Skyrocketing_1

Skyrocketing

Holiday Bazaar Organizing Fees Push Companies to Look for Alternative Venues

Ethiopian holidays are often a time when Addis Ababa’s Exhibition Centre sees much activity. The Centre often hosts large bazaars in which vendors showcase their products and other items in an attempt to promote and sell their goods. In recent years, the price of organizing such events has skyrocketed – up to ETB12.6 million for a single holiday, which is significantly up from around ETB2 million in previous years. The increased costs for such events are attributed to the large influx of companies bidding to organise such events. Five years ago, around 10 companies used to bid to organise holiday bazaars; now that number has grown to 250. Equally, the fee vendors and pay has grown for more than tenfold. Industry insiders say that the growing demand for space at these bazaars warrants the price increase, while business owners say that the increased prices are taking a toll on companies looking to showcase their goods. EBR’s Fasika Tadesse spoke with both sides to understand the debate and offers this report.

As Ethiopia’s most prominent holidays approach, Addis Ababa’s major venue, Exhibition Centre, which is under the ownership of the Exhibition Centre and Market Development Enterprise (ECMDE), becomes busy with the hustle and bustle of visitors and exhibitors. These major holidays, which are comprised of Ethiopian New Year, Gena (Christmas), and Fasika (Easter), keep the Exhibition Centre busy with thousands of visitors and exhibitors, unlike other similar events that take place there.
Established in 1983 as a state-owned enterprise, the Exhibition Centre was managed by the Addis Ababa City Administration until 2005, at which time the Addis Ababa Chamber of Commerce and Sectoral Association (AACCSA) took control of the venue.
In addition to holiday celebrations, the Centre is used for hosting international, general and specialized fairs. But its holiday bazaars are different from other events, since an organizer of a given exhibition is selected through a tender process, while the other fairs are organized through negotiations.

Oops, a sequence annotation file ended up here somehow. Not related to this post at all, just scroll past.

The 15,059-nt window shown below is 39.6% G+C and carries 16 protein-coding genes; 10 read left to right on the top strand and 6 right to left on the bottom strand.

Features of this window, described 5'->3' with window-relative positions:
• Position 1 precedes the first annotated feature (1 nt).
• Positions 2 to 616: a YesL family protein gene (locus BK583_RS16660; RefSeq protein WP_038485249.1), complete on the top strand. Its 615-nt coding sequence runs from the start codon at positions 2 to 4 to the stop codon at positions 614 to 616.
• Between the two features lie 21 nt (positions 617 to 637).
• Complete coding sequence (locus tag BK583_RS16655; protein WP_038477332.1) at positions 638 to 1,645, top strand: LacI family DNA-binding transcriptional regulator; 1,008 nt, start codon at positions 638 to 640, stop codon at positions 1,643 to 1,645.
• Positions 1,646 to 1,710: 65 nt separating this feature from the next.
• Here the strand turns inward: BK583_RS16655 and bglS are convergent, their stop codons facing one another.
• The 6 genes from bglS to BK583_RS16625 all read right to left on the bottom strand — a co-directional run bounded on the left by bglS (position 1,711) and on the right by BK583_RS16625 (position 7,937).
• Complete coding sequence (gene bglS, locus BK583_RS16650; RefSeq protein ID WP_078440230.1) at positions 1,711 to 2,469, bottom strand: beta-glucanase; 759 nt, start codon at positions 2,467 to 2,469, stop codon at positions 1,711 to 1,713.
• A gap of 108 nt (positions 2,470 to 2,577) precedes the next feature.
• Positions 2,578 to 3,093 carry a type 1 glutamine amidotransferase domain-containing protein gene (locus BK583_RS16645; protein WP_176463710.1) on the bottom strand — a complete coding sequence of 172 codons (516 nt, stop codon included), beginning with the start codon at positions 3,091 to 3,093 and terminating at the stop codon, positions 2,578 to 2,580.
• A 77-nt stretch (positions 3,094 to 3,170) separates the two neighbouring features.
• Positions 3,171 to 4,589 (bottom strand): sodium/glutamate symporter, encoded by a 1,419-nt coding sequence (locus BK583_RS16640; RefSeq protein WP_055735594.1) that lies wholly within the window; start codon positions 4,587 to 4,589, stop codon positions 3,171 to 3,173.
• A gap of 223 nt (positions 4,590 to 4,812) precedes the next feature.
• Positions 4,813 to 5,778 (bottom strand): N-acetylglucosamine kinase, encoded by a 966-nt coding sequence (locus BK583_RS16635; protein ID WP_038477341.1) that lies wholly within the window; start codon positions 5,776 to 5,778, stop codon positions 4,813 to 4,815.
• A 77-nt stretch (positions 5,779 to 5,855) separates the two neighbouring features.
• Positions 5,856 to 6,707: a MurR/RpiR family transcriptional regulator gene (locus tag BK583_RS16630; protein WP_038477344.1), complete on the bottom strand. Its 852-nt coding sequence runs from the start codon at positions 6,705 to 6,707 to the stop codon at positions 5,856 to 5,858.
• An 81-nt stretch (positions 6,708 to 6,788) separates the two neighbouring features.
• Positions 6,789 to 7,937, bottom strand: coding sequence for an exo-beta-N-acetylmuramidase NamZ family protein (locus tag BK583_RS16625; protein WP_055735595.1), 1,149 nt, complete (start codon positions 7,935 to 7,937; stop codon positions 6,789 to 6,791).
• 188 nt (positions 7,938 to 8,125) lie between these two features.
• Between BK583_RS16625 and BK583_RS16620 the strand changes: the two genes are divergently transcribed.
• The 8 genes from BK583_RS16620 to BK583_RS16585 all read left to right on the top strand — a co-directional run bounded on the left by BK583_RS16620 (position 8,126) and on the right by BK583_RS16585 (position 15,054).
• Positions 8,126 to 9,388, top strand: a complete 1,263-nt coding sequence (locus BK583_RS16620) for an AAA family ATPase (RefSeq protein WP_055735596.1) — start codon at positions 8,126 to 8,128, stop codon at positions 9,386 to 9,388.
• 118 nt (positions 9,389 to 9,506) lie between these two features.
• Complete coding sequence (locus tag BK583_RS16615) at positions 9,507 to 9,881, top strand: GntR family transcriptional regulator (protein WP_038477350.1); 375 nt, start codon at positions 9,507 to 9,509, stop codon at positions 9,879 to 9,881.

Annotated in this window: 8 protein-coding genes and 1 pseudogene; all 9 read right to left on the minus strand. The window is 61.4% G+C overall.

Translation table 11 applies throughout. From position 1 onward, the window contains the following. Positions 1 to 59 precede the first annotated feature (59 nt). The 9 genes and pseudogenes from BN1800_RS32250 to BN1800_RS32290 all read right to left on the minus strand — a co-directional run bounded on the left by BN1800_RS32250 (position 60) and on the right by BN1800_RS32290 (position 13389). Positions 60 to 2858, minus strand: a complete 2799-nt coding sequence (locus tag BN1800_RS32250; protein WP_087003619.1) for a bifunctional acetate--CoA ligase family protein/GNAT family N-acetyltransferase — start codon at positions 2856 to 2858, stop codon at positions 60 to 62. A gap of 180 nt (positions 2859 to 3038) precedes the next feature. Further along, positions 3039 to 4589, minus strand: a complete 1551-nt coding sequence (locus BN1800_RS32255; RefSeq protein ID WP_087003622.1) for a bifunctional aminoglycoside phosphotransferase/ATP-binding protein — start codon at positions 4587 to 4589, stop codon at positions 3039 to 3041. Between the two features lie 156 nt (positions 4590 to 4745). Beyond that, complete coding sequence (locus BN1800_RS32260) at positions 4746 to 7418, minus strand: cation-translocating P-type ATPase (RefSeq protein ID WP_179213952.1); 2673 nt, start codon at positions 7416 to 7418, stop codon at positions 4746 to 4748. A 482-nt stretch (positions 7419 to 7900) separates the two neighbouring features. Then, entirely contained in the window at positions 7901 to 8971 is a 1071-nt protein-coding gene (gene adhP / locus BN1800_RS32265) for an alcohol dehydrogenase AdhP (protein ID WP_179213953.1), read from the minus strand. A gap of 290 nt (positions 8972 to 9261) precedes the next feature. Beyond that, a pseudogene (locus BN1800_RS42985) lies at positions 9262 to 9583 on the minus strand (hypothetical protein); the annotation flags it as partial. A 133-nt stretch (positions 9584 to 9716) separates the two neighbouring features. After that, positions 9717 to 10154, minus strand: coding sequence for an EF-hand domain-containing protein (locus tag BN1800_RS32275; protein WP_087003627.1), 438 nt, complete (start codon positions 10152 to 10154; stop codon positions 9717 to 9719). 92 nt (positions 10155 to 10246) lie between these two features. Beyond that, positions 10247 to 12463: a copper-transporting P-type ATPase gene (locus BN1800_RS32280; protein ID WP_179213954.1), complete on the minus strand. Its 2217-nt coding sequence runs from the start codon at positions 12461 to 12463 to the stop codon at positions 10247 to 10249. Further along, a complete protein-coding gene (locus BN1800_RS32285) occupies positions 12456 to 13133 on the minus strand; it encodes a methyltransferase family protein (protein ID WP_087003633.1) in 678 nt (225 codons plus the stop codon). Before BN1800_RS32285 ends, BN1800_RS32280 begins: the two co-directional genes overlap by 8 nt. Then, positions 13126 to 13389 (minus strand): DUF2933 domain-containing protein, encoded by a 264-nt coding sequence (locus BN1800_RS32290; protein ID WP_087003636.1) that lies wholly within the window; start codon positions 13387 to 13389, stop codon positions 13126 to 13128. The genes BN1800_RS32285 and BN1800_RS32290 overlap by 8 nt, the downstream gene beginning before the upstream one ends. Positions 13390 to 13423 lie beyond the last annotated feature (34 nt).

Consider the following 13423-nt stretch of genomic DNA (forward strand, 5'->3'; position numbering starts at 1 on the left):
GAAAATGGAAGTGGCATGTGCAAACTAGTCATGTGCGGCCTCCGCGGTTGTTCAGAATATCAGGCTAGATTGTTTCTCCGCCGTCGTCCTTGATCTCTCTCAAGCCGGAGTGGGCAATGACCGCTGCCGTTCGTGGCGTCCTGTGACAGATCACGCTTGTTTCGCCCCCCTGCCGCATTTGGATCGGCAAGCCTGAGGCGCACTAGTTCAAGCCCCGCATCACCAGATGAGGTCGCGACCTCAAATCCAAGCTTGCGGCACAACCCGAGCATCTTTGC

In the past, very few companies used to participate in the auctions that were put forward during holidays. Recently, however, the number of companies that take part in the auction and the bidding price has shown significant growth.
For example, in the 2010/11 fiscal year, for the New Year’s bazaar, ETB2.3 million was the winning offer put forward to organise the event, while ETB1.8 million and ETB1.5 million were the highest prices offered for Easter and Charismas bazaars, respectively, that same year.
This trend has grown by leaps and bounds. For the current fiscal year, the winning bids for the upcoming New Year, Christmas and Easter holiday bazaars rose to ETB9.2 million, ETB12.6 million and ETB9.6 million, respectively.
The price escalation for organizing holiday bazaars is due to the fact that many companies consider bazaars and exhibitions major promotion mechanisms for their products and services, according to Ayalew Zegeye, a former president of the AACCSA and the Addis Africa International Convention and Exhibition Centre (AAICEC), a company that is establishing a new high-class exhibition and convention centre in Addis Ababa.
A market assessment conducted by the AAICEC supports this argument. The data demonstrates that the number of exhibitors that participate in the holiday bazaars has been increasing tenfold every year since 2010/11.
Those involved in the business, however, have their own explanation for why the prices of winning bids have increased exponentially in recent years. “The main reason for the [rapid increase] of the bidding price is the unavailability of technical evaluation during the bidding process, so the price is inflated unreasonably.” says Zewge Jemaneh, general manager of Century Promotion Service PLC, which organised a total of 55 bazaars, 24 of which were holiday bazaars, since its establishment in 1998.
“According to our assessment, the bidding price for organising holiday bazaars is increasing by 30Pct every year, which is threatening the existence of prominent companies in the business, Zewge told EBR”
Tamrat Admasu, general manger of the enterprise, disagrees with Zewge’s assessment. “Ten years ago, [only ten] event organisers used to participate in auctions, but now [that figure] has reached 250. This shows that the price increase is happening because businesspeople are discovering the potential of organising holiday exhibitions [at the Exhibition Centre]. In addition, the number of visitors is increasing.”
Data obtained from the Exhibition Centre shows that holiday bazaars usually stay for 15 days, averaging 21,000 visitors a day with an entrance fee of ETB10 to ETB30.
The organizers used to charge exhibitors around ETB30 per square meter per day 15 years ago. That figure increased to ETB100 to ETB120 five years ago. But this price currently stands at ETB250 to ETB300 per square meter for one day. Organizers demand ETB75 to ETB80 outside the pavilions for those who use tents and ETB65 to ETB70 outside the pavilions for those who do not use tents per square meter for one day. Additionally, more than ten companies are involved in holiday bazaars as sponsors, each paying ETB60,000 to ETB100,000.